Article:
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From the New York Times:

"Pharmacy employees at Walgreens told consultants late last year that high levels of stress and 'unreasonable' expectations had led them to make mistakes while filling prescriptions and to ignore some safety procedures.

"But when the consultants presented their findings at Walgreens’s corporate offices this month, there was no reference to the errors and little mention of other concerns the employees had raised.

"That’s because senior leaders at Walgreens had directed the consultants to remove some damaging findings after seeing a draft of their presentation, a review of internal emails, chat logs and two versions of the report shows."

The Times writes that "pharmacists in dozens of states have accused Walgreens, CVS and other major drugstore chains of putting the public at risk of medication errors because of understaffed and chaotic workplaces … In letters to state pharmacy boards and in interviews with The Times, pharmacists said they struggled to keep up with an increasing number of tasks — filling prescriptions, giving flu shots, answering phones and tending the drive-through, to name a few — while racing to meet corporate performance metrics they characterized as excessive and unsafe."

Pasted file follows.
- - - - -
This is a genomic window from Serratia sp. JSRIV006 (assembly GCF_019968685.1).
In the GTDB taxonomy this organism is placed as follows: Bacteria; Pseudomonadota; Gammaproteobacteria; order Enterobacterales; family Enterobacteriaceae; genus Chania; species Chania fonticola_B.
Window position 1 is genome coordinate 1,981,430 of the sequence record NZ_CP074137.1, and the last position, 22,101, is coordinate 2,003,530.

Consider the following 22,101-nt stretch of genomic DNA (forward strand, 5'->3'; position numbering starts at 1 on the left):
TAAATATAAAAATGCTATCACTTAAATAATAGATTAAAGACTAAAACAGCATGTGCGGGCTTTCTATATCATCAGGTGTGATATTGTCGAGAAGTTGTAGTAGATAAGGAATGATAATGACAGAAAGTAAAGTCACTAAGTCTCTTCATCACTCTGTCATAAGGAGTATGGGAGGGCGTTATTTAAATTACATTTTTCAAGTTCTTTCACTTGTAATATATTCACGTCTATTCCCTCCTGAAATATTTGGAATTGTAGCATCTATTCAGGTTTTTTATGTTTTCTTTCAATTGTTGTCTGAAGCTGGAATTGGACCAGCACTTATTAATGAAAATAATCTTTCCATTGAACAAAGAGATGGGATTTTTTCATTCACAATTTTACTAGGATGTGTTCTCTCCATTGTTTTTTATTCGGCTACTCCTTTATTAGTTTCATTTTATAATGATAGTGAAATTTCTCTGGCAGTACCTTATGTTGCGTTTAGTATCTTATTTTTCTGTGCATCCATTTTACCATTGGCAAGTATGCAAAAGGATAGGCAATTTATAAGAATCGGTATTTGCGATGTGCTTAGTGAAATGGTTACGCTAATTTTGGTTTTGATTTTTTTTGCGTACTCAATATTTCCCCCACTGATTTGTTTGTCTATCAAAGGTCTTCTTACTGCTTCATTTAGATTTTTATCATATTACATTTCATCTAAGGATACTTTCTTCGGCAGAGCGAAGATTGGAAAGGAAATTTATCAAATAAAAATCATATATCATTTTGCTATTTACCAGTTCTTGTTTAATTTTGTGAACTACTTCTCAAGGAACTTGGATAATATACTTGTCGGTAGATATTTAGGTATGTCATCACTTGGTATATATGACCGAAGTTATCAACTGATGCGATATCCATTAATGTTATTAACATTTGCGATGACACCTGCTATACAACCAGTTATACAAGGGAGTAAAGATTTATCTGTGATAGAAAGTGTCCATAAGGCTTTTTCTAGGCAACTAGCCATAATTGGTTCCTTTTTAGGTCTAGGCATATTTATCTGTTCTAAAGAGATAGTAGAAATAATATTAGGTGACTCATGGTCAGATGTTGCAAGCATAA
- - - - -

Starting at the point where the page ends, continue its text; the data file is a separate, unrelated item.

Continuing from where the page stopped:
The chains have pushed back on the accusations, saying that such mistakes are rare.

In the case of Walgreens, the Times notes that the company downplays the information gathered by the consultancy, Tata.  The story says that Tata now has been given a $1.5 billion deal to run Walgreens’s technology operations.

You can read the Times story here.

KC's View:

I know what that $1.5 billion deal sounds like to me.  Boy, I hope I'm wrong.

If these charges are true - and I must admit that the denials ring hollow, with little persuasive evidence that exactly what the pharmacists are saying is happening isn't actually happening - it would be unconscionable for the chains to be closing their eyes to them.  They may think that they are protecting their companies, but they are doing exactly the opposite.  They are, in fact, putting their companies at long-term risk - financially, reputationally, ethically.